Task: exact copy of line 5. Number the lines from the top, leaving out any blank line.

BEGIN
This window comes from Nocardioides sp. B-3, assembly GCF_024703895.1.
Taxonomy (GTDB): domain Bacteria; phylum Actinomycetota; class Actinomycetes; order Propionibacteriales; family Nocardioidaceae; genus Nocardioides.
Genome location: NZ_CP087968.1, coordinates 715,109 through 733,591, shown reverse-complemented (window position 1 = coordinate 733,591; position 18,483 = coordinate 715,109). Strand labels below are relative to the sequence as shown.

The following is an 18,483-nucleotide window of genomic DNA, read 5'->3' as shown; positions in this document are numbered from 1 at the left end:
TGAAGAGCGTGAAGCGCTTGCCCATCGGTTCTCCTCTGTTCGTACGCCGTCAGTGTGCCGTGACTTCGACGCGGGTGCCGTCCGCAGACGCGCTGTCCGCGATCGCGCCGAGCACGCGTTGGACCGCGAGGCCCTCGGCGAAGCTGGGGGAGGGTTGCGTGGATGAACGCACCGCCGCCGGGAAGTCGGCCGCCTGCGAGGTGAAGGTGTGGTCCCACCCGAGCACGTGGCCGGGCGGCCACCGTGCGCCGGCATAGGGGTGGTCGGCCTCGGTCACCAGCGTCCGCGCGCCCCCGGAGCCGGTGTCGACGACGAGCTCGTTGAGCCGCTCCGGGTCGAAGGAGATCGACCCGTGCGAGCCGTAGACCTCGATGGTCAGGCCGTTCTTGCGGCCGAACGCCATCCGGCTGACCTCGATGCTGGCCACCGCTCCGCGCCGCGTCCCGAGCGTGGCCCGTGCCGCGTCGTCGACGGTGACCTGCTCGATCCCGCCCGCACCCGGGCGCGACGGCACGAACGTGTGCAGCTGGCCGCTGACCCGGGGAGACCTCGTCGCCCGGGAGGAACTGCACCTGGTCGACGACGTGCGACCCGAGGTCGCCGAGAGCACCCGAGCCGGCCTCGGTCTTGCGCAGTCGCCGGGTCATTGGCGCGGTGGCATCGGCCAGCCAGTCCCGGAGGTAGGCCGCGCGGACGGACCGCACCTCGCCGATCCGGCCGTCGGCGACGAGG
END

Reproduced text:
TGAAGAGCGTGAAGCGCTTGCCCATCGGTTCTCCTCTGTTCGTACGCCGTCAGTGTGCCGTGACTTCGACGCGGGTGCCGTCCGCAGACGCGCTGTCCGCGATCGCGCCGAGCACGCGTTGGACCGCGAGGCCCTCGGCGAAGCTGGGGGAGGGTTGCGTGGATGAACGCACCGCCGCCGGGAAGTCGGCCGCCTGCGAGGTGAAGGTGTGGTCCCACCCGAGCACGTGGCCGGGCGGCCACCGTGCGCCGGCATAGGGGTGGTCGGCCTCGGTCACCAGCGTCCGCGCGCCCCCGGAGCCGGTGTCGACGACGAGCTCGTTGAGCCGCTCCGGGTCGAAGGAGATCGACCCGTGCGAGCCGTAGACCTCGATGGTCAGGCCGTTCTTGCGGCCGAACGCCATCCGGCTGACCTCGATGCTGGCCACCGCTCCGCGCCGCGTCCCGAGCGTGGCCCGTGCCGCGTCGTCGACGGTGACCTGCTCGATCCCGCCCGCACCCGGGCGCGACGGCACGAACGTGTGCAGCTGGCCGCTGACCCGGGGAGACCTCGTCGCCCGGGAGGAACTGCACCTGGTCGACGACGTGCGACCCGAGGTCGCCGAGAGCACCCGAGCCGGCCTCGGTCTTGCGCAGTCGCCGGGTCATTGGCGCGGTGGCATCGGCCAGCCAGTCCCGGAGGTAGGCCGCGCGGACGGACCGCACCTCGCCGATCCGGCCGTCGGCGACGAGG